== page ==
Hi there. This is a little blog about FCP X. “The internet is full of blogs about FCP X” you say. “Why bother?” Well, I just thought I’d add my opinions and experiences to the 800 billion others out there. Also, I am selfish. I Like FCP X 😛
Seasons Greetings! Once again, in lieu of actual content, I invite you to download this gift! Again. It’s the fabulous pile of GeekCo Generators!
Bars! Checkers! Trailer Tags! Other Random Junk! Click either pic below to go to the ancient post from which you can download it all!
And have a Happy Politically Correct Non-Denominational Generic Holiday! 🎄✡️🕌👺
As you all know by now, FCP X 10.4.7 is out. It’s a huge, mostly under the hood update resulting in a big performance boost on Mojave, and an insane performance boost on Catalina. Really great update, you can read all about it in the usual places 😉
I did, however, run into a little issue that I wanted to share. Ya know, in case I’m not the only one… NOTE: this is a Mojave OS issue/conflict with some apps, including FCP 10.4.7 and VLC, Not an FCP X bug!
Anyhoo, if you install 10.4.7, and your OS menus completely freak out system wide when you launch FCP, here’s the fix… (from this VLAN Thread)
Open System Preferences -> Accessibility. Select displays, and make sure “Reduce transparency” is NOT selected. (note that selecting “increase contrast” will also select the transparancy box, so ya can’t have that on either.
I imagine not many people had this selected as I did, but if FCP X freaks out, this is the fix. Enjoy the update, it screams! 🙂
Maybe I’m the last person to discover this but… if you quit FCP X using OPTION-COMMAND-Q, the next time you open it, you’ll be right where you left off. Am I late to the party? In any case, happy I found this one. 😀
EDIT: Turns out FCP X may not restore windows by default based on your OS “General” settings. Specifically this setting... HT Marc Bach FWIW, in most apps I like the setting to *not* restore windows, so glad to discover a way to override it when needed. This shortcut also works in all apps that respect the system settings. (Pixelmator and others)
You may have heard about Off The Tracks, a documentary about FCP X that came out a year or so ago. It’s a a great story about the launch -and subsequent blowback against- what should be everyone’s favorite NLE. 😉
A free, abridged version was just released, and you really should check it out. It’s well balanced, and though the POV is that FCP X is a very good NLE choice. it’s not a “fanboy” take at all. Worth the 45 min or so to watch it, and the full length version can be found via Google.
Let’s talk about dissolves… Yeah, I know, boring right? Well, today I was working in Premiere – doing some fancy multiple dissolving shot sequences – and I realized how much better the Dissolves in FCP X are. In Premiere, it’s a pain to get a decent ‘look’. Changing blend modes on the shots and stacking them, or keyframing opacity… basically fiddling around endlessly to try to get a nice, smooth, soft effect. It’s do-able of course, but annoying AF.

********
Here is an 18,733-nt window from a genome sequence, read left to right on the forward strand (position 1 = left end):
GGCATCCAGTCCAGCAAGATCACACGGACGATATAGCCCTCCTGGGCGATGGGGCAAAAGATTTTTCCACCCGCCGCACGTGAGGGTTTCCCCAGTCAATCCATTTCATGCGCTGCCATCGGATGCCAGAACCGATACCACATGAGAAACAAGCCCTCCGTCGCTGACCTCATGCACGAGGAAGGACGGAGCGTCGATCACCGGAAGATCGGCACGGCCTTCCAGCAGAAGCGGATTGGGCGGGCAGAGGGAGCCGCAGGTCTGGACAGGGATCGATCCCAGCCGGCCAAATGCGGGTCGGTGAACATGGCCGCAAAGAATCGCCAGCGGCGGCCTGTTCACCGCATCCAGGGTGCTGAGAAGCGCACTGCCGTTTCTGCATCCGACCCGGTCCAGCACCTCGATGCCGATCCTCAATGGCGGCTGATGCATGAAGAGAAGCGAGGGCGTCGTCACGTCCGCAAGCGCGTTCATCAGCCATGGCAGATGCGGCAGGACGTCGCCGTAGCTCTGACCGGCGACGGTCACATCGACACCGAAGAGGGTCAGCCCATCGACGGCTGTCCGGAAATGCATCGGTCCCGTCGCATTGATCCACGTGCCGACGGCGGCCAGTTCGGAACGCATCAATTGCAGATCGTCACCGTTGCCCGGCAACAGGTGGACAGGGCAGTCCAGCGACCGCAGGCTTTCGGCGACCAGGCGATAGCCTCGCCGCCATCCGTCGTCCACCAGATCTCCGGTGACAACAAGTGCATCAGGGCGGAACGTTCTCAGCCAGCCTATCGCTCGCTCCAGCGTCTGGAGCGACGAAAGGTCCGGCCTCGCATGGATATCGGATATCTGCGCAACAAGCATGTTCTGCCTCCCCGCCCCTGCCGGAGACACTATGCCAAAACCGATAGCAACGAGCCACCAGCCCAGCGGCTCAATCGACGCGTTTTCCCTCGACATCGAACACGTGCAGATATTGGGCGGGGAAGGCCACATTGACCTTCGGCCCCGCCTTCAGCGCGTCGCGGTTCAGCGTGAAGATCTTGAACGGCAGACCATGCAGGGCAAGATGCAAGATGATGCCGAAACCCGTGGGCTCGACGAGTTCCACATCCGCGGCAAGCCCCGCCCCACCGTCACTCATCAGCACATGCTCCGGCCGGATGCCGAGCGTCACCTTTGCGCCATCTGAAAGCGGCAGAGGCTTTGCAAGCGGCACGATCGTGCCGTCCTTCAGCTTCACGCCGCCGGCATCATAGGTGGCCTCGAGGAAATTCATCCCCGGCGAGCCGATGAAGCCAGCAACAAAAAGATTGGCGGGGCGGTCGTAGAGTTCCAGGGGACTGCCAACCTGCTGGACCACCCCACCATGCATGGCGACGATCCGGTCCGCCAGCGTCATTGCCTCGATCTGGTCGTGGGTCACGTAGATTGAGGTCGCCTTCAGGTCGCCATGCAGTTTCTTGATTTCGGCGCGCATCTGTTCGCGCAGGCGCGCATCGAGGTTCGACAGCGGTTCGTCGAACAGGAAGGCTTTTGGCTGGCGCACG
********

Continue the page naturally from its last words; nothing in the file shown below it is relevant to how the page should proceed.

You also have the option of “starting” your dissolve on the cut, or “ending” on the cut, or trimming one side or the other of the effect to get an “asymmetrical” dissolve. But all that actually does is move the midpoint of the dissolve without you needing to move the cut point. With one exception (see below) there is no such thing as an assymetrical dissolve in any NLE. Don’t believe me? Wade through this discussion for the explanation.
In FCP X, you just put the dissolve on the cut, pick the “Look” (blend mode) tweak the amount (mix) and adjust away. Much easier to get a nice, smooth look. Here’s the infographic!
If you want “real” assymetrical dissolves, the only way to do it is to get Super Dissolve for FCP X. 🙂
Hey, a post! 🙂 Just wanted to let folks know that a really great loudness measuring/adjusting/mixing plugin, Klangfreund Multimeter, is out. Those of you who’ve used LUFS Meter (which has also been updated to V.2) will recognize the interface, with a lot of additional features.
I’ve used LUFS Meter for ages, and the new Multimeter is a great addition to the toolset. The website has all the details, but the cliff notes are:
All the Loudness Measuring functionality of LUFS Meter Plus:
Additional Automatic adjustment functions (true peak, S-Max, M-Max)
Standalone app and plugin for… everything. Major NLE’s and DAW’s and Multiple OS’s
A/V File measurement.
Surround support (up to 64 channels)
A nifty “experimental” DAW Automation feature. 🙂
Lists, Test reports, and much much more. Again, check out The Website for the full feature list.
It also has a preset for pretty much any standard you can imagine.
Multimeter is $59, LUFS Meter is $39, and the discounted (no commercial use and a few less feature) LUFS Meter is still available for $19
There are a number of Loudness plugins out there, But the stuff from Klangfruend is, in my experience, the best priced and easiest to use. Also it works amazingly well. I have no skin in the game here, I just really like great tools like this. I use it exclusively to legalize my mixes from FCP X, but I haven’t even scratched the surface of what the plugins can do. Check ’em out. 🙂
If you wondered which NLE’s gracefully handle source files on disk being renamed, the answer is all of ’em. Well… all except for one.
FCP X vs. PR CC v.s Avid vs. Resolve vs. Lightworks. Apparently I had too much time on my hands today… Here ya go.
EDIT: Actually, I tested again and Resolve wasn’t very happy either, so I’ll update the video…